The outrage caused by global reports and indices should only push us to do better, both in terms of improving the lives of people and also in documentation through independent and transparent data systems.

Cross-country and global indices have inherent issues due to data availability, quality and comparability across countries. But what these recent reports are finding about India is not at variance with a large number of field studies, ground reports and other economic indicators.

Studies conducted by various civil society organisations and academic institutions show that people are facing severe economic distress, induced by the pandemic as well as the pre-pandemic economic slowdown. People have been reporting increased food insecurity, hunger and worsening diets.

There has been a loss of income for many during the two years of the pandemic, and this has only been partially compensated for by schemes such as the Mahatma Gandhi National Rural Employment Guarantee Act (MGNREGA). Official data show that wages for agriculture and non-agriculture wage workers have stagnated over the last five to six years and have even seen a decline in real terms in the last two years. There are multiple reports of poverty increasing. While free grains distributed under the Public Distribution System have reached a large number of people, many are still left out. Many who get the grains are not able to afford pulses, eggs, milk, fruits, vegetables and meat in adequate quantities.

While these global reports might be causing embarrassment to the country in international forums, we must seriously reflect on our response. Currently, the approach seems to be one of outright denial. A more productive way of responding would be to acknowledge the reality and act upon it.

Structural issues

It is quite obvious now that the post-pandemic economic recovery has not been uniform for everyone in the country. Structural issues that are leading to unemployment, income inequality, ill health and malnutrition have to be dealt with head-on. Addressing these requires interventions at various levels, including a complete re-orientation of priorities, where employment generation and provision of universal public services are at the core.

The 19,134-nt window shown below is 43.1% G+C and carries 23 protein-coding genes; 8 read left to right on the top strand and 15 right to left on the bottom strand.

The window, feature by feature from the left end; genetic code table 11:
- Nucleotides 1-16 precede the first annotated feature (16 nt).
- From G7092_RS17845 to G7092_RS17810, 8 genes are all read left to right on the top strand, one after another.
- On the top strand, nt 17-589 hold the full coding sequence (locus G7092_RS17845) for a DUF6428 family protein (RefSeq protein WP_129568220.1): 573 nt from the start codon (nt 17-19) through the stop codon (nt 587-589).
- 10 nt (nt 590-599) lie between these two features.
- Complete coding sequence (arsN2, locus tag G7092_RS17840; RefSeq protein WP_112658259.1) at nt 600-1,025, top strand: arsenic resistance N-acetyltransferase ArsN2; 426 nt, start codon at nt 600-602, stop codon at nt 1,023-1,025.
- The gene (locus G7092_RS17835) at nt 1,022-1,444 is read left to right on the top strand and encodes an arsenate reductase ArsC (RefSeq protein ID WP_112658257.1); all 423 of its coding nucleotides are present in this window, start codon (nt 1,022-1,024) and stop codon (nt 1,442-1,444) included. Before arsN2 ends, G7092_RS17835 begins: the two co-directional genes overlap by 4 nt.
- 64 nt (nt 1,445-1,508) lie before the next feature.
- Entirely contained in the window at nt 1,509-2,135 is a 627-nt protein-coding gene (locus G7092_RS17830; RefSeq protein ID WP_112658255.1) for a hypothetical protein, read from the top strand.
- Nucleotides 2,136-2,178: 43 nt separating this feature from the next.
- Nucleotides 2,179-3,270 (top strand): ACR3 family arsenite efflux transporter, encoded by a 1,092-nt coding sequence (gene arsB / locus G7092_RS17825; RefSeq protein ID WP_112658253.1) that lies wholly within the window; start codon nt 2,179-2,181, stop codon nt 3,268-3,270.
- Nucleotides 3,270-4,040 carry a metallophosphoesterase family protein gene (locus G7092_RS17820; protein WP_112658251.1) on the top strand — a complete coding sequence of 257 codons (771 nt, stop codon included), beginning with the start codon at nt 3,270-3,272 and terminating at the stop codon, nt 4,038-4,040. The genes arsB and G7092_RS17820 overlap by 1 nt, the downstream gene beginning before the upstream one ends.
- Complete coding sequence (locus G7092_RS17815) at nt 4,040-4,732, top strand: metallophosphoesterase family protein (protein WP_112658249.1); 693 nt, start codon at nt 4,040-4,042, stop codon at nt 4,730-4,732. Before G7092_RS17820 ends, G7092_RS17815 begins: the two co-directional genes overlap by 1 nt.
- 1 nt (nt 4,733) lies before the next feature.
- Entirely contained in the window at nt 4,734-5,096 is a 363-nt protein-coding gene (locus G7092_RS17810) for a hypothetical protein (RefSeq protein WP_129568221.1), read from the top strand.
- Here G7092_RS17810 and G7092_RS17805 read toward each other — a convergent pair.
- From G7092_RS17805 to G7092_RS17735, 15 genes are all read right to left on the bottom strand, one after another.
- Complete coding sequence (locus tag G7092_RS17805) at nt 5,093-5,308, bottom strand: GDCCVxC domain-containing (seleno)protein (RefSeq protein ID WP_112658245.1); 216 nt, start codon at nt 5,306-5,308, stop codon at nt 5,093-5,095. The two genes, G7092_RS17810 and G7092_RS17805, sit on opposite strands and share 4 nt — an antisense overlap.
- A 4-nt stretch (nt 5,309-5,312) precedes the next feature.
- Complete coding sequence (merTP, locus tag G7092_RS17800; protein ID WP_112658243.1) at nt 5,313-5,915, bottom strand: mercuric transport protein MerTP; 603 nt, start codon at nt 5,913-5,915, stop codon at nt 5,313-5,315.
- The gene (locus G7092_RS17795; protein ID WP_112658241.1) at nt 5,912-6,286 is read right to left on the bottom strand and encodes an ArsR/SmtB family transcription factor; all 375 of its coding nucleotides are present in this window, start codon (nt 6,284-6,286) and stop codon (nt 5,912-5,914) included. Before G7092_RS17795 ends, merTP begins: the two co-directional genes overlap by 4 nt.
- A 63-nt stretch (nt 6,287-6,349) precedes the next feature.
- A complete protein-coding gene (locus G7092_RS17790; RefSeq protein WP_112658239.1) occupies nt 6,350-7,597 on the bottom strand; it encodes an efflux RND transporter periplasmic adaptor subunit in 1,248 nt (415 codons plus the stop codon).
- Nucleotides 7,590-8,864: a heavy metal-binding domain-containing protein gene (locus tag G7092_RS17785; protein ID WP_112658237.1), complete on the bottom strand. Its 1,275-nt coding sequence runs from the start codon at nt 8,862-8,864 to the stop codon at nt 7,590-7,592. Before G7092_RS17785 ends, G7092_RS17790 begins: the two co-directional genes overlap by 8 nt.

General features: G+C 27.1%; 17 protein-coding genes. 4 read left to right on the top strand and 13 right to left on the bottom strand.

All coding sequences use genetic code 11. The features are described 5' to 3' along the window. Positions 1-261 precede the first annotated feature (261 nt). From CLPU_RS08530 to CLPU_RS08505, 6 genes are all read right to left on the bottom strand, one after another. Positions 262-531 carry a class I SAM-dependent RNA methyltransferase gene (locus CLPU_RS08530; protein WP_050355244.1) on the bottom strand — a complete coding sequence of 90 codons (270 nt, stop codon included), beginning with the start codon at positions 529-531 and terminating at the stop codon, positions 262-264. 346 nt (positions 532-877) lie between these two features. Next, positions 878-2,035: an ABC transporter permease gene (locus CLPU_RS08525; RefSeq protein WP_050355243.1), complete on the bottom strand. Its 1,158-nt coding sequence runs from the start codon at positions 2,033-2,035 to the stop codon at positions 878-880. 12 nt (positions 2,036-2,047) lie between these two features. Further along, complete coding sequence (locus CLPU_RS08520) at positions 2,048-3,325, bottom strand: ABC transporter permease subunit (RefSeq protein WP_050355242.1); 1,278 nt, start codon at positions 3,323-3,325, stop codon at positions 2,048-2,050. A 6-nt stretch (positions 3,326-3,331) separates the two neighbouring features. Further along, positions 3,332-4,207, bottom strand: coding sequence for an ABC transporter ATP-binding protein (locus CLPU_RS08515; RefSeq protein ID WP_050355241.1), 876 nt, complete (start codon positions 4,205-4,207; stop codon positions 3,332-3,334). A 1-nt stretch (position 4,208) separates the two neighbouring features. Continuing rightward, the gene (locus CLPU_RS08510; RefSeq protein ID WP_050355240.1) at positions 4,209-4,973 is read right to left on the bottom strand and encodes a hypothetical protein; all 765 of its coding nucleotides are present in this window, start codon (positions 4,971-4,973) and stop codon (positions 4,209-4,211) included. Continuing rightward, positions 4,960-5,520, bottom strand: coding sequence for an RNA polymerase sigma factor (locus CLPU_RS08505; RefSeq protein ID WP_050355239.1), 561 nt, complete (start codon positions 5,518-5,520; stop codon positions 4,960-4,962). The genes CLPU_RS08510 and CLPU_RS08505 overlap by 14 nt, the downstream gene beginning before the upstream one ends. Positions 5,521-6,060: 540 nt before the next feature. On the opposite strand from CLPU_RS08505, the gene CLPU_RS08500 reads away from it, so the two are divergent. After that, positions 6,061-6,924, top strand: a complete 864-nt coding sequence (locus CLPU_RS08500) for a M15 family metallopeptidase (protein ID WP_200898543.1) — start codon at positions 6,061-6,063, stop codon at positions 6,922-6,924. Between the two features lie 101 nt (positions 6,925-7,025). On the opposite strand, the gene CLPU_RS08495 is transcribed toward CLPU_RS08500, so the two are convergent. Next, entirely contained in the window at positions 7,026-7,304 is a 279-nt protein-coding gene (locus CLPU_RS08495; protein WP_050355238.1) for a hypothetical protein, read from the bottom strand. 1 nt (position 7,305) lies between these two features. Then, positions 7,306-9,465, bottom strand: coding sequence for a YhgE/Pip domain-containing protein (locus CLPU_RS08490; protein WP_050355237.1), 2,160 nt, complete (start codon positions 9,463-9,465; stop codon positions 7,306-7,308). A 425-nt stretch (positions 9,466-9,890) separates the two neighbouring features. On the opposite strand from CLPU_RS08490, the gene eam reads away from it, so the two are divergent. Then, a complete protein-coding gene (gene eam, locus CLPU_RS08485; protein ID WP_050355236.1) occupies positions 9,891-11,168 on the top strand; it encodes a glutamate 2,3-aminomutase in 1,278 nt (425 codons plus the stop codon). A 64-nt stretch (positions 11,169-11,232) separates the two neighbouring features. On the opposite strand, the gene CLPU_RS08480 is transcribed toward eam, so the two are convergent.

Covid, and the disruption it caused, could have been an opportunity for such an overhaul. However, the response so far has been deeply disappointing. The government has been constantly shifting goalposts – from 'acche din' to 'amrit kaal' – while not delivering on even basic promises such as spending 2.5% of the GDP on health (National Health Policy, 2017) or 6% on education (New Education Policy, 2020).

It is not as if all international attention is dismissed. Mainstream media, as well as the government, recently celebrated India becoming the fifth-largest economy in the world. As with other data, this is also vulnerable to comparability issues, which have been conveniently ignored. In this case, the government did not raise questions about whether national incomes across countries of vastly varying populations can be compared in such a manner or what exchange rates should be used, even though they are valid concerns.

The issue is, therefore, not only about data and indices but about the denial of serious issues that concern people. Discrediting data which is inconvenient may temporarily thwart an informed discussion and public mobilisation on real issues. It also disincentivises statistical organisations and media from raising the right questions. However, shooting the messenger is unlikely to hide the truth for long.

(Dipa Sinha works at Dr B R Ambedkar University, Delhi)

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Published 22 October 2022, 16:14 IST